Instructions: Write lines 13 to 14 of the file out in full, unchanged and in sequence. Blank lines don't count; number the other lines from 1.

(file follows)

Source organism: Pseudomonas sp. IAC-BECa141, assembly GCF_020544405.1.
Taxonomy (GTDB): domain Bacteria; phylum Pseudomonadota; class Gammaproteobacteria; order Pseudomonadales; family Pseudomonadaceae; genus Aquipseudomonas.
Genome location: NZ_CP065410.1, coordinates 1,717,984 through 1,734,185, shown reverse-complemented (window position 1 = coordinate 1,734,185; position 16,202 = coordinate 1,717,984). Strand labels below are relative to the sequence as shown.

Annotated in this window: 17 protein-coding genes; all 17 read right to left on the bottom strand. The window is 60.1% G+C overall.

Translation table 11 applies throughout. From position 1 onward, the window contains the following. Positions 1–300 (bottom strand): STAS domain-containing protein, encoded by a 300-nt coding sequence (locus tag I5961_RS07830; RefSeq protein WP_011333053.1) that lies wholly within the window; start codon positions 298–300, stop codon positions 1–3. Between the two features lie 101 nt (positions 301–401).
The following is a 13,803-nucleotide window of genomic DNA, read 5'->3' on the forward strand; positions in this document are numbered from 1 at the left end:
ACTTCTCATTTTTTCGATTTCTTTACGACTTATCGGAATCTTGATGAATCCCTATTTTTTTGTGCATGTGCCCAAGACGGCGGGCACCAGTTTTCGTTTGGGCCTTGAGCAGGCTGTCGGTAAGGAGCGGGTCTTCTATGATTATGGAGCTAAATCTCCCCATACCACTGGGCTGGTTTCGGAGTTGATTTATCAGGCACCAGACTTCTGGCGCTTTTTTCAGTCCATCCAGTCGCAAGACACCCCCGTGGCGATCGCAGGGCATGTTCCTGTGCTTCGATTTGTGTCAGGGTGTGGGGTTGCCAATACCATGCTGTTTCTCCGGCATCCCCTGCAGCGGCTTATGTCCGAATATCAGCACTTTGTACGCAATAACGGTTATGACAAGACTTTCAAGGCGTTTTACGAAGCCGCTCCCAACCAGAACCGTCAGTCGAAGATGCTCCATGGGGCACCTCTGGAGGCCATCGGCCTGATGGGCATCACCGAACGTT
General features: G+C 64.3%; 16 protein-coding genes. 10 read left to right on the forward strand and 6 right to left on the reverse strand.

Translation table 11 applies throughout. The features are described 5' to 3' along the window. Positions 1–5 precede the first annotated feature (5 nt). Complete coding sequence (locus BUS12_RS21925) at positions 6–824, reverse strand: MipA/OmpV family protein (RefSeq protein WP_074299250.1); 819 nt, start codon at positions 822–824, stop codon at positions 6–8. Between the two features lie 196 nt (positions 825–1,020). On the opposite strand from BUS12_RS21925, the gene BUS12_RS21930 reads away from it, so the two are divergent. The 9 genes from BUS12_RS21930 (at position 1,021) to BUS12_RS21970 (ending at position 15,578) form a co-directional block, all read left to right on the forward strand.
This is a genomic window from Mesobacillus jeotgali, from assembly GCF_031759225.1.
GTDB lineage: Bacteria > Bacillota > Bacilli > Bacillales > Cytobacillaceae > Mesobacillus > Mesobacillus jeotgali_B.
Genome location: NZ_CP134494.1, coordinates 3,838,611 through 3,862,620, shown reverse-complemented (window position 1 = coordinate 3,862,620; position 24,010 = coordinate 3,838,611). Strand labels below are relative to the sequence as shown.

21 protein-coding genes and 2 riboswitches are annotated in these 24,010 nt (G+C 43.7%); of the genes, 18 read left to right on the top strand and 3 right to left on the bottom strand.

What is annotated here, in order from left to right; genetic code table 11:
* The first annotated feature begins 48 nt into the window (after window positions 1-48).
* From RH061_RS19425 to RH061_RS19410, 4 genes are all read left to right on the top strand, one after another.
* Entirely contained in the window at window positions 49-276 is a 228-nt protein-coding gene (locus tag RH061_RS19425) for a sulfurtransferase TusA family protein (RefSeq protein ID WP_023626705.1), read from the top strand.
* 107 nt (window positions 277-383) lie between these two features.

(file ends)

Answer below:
21 protein-coding genes and 2 riboswitches are annotated in these 24,010 nt (G+C 43.7%); of the genes, 18 read left to right on the top strand and 3 right to left on the bottom strand.

What is annotated here, in order from left to right; genetic code table 11: